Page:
The changing weather of cloud infrastructure

The pandemic has highlighted how integral technology is to help us work, shop and interact with each other. As more of our critical infrastructure and services become dependent on software hosted in the cloud, outages are more than just an inconvenience.

But many businesses are playing a risky game with their cloud providers. They often use one main provider, located in a small number of places around the world – meaning if downtime occurs, they are left high and dry. On top of this, there are various data sovereignty and privacy concerns associated with using one sole provider across borders.

In this piece we’ll explore the changing weather of cloud infrastructure, including the rise of local providers, the increasing data sovereignty complications, and how diversifying to a multi-cloud approach can help businesses address these challenges.

Local cloud options
When choosing a cloud provider, large organisations are often drawn to using one of the ‘big five’ suppliers. Of these, four of the five (Amazon, Microsoft, Google and IBM) are American.

With the US having recently passed the CLOUD act, which has provisions that enable the US government to demand access to data stored by American companies overseas, many companies that handle sensitive information are concerned about the privacy aspect of storing their data with these US-based companies.

Businesses are therefore considering building their online presence across providers within each jurisdiction they operate in. By seeking local market providers who provide cloud-based durability, cost-effectiveness and ease-of-use, they can rest assured that they are operating within the legal framework of each country they are established in.

These local options are expected to increase over the next few years, given moves to promote competition, such as the EU’s recent ruling that countries should be encouraging local providers over the large US-based cloud vendors.

Data sovereignty complications across borders
Organisations who operate across several different countries are also impacted by a global web of data protection and residency legislation, which applies to the user data they hold, yet most companies are not even thinking about it.

This is because current national and international legislation around tax, data protection and privacy are not compatible with one another, which makes dealing with data and transactions ethically a quagmire.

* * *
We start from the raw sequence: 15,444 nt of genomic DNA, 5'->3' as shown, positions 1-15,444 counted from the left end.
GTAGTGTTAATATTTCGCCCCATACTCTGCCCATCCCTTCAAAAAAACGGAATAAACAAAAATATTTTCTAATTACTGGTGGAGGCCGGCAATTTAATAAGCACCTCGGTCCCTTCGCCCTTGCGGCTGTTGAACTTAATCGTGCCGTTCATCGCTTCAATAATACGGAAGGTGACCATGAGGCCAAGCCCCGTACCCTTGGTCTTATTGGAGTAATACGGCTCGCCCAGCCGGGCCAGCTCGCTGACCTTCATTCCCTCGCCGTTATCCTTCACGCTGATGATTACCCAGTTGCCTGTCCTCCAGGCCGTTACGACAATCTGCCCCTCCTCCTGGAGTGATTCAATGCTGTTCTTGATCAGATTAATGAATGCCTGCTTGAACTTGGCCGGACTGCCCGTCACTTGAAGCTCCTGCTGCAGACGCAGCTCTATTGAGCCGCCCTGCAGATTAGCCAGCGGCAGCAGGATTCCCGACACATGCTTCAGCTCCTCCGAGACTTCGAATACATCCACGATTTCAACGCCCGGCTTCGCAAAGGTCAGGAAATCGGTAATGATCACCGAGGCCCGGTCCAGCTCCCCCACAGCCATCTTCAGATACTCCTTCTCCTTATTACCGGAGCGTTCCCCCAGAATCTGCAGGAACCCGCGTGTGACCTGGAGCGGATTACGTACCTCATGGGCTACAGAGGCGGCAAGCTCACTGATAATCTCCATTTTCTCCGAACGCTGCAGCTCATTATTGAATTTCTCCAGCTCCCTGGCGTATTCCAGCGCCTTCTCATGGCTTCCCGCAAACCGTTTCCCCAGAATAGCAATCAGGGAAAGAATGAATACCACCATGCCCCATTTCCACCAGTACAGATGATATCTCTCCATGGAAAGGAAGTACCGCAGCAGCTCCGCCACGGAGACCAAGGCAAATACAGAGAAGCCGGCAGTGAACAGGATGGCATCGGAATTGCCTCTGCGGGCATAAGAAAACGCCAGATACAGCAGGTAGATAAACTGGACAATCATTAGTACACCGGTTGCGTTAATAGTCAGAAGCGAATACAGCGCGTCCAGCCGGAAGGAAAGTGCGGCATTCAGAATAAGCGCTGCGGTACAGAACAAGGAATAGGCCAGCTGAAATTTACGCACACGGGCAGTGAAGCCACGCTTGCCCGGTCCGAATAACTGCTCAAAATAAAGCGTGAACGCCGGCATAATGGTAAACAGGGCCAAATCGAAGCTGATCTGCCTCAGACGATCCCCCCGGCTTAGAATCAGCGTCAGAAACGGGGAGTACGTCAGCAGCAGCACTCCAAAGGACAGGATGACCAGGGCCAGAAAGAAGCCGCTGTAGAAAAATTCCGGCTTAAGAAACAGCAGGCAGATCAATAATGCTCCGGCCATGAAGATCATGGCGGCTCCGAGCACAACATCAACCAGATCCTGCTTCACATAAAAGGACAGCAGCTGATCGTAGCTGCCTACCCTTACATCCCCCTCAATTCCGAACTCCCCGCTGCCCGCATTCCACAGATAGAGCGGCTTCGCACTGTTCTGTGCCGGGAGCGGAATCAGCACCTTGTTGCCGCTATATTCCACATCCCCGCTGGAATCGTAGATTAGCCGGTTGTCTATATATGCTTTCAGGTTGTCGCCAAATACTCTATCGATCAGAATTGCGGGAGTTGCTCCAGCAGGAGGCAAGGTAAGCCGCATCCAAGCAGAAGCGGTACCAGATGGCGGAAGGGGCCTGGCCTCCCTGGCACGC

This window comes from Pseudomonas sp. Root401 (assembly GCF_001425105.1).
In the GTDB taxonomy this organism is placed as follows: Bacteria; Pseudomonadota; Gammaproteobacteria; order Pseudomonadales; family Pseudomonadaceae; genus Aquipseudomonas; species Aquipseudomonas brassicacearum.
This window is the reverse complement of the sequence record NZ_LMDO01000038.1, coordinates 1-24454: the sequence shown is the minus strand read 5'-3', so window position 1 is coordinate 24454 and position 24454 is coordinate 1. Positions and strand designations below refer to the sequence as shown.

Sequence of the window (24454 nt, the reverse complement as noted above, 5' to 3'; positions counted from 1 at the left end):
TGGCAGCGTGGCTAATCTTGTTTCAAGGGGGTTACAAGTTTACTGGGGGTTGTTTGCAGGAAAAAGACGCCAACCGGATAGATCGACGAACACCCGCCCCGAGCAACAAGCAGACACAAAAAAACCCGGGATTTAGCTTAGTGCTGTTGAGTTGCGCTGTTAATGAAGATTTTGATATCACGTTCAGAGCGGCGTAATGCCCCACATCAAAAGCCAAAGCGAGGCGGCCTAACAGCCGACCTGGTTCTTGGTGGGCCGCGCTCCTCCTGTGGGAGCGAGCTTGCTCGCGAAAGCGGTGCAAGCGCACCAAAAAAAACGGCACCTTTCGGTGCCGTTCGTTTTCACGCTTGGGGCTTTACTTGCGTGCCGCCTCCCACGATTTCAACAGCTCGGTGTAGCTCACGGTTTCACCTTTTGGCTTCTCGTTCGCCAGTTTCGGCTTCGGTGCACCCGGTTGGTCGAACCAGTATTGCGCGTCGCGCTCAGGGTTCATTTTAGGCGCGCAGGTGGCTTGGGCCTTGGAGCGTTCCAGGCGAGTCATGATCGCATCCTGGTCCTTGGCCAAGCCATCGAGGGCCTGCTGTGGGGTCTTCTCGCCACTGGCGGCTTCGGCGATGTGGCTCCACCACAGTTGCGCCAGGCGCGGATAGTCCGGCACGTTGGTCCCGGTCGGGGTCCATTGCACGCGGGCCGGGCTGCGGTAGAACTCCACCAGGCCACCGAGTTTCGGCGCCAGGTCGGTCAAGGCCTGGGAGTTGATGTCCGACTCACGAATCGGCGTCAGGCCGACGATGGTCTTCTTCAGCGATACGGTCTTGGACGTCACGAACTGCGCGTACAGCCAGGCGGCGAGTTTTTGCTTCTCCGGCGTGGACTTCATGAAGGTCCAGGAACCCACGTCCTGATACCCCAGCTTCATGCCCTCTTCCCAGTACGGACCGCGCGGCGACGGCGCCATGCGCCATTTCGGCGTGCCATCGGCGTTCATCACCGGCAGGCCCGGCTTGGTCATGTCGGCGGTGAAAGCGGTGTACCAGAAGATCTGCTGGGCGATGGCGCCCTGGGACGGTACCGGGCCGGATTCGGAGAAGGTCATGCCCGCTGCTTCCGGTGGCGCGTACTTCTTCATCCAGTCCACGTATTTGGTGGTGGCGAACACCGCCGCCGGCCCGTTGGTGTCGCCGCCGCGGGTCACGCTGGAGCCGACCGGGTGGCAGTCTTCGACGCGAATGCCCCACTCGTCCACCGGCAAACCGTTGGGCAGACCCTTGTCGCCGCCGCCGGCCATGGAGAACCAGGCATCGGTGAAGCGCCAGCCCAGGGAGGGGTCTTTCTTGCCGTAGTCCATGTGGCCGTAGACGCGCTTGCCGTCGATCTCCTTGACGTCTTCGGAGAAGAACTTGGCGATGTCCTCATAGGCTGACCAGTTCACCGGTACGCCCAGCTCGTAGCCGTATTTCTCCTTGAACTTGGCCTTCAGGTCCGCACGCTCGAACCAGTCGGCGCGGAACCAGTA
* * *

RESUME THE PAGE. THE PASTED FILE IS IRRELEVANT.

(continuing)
There is a definitive need for a simplification of digital tax and data policy within major trading blocks. For example, although GDPR is a block-wide requirement in the EU, handling VAT on transactions is done on a nation-by-nation basis and needs to be managed independently for each country that gets serviced. This is incredibly complicated for a market that is
increasingly dominated by digital transactions.

Addressing these challenges
Over the next few years, and in absence of a universal simplification, the challenge for many global companies will be to ensure they are compliant to the increasing amounts of data protection legislations, which seek to regulate how they use and store data across countries.

This challenge, combined with a much larger public awareness of data privacy and consumer’s rights, means that organisations immediately need to be transparent about their use of data and who it can be accessed by.

To do this, awareness and protection are the first line of defence and, as well as getting an experienced lawyer to draft your company’s privacy policies, a risk assessment should be undertaken to determine potential exposure.

With increasingly aware customers, businesses should be especially aware of the possibility of receiving Freedom of Information Act (FOIA) requests from the public who want to know how their data is being used. To prepare, businesses should ensure they have systems in place to handle the formal processing of these requests.

Most importantly, in a time when the vaults of data businesses own and use are getting larger and more complex, companies need to ensure they’re compliant and avoid making mistakes. From marketing lists, to customer mailing lists and ad-hoc visitor lists, organisations need to clearly think through how they are working with people’s data and keep track of it.

Building a multi-cloud approach
To help address these challenges, business leaders should consider building their applications across a range of providers within their own borders in order to mitigate their risk around compliance.

For businesses, doing this also means that they can access data centres in areas which are not provided by the primary cloud provider and manage costs and resources more effectively by taking advantage of reduced prices or specialised offerings which are not available with large vendors.

A key consideration when looking at moving to a multi-cloud approach is the role of API management.

As moving data tends to rely heavily on APIs, supporting a multi-cloud strategy requires evaluating your API management approach – this includes finding an API management solution that is capable of working in a multi-cloud, multi-region configuration, while ideally providing a centralised view.

With countries around the world beginning to build their own internal cloud infrastructure and with the increasing demand for domestic data storage solutions, the future for businesses is multi-cloud.

Although the temptation may be to simply think short-term amid the pandemic, true business leaders will be focused on building for the future. Along with enabling remote working, this means investing in improving agility and efficiency. Considering a multi-cloud strategy, with all the flexibility, cost benefits and competitive advantages it offers, will help them to do that.

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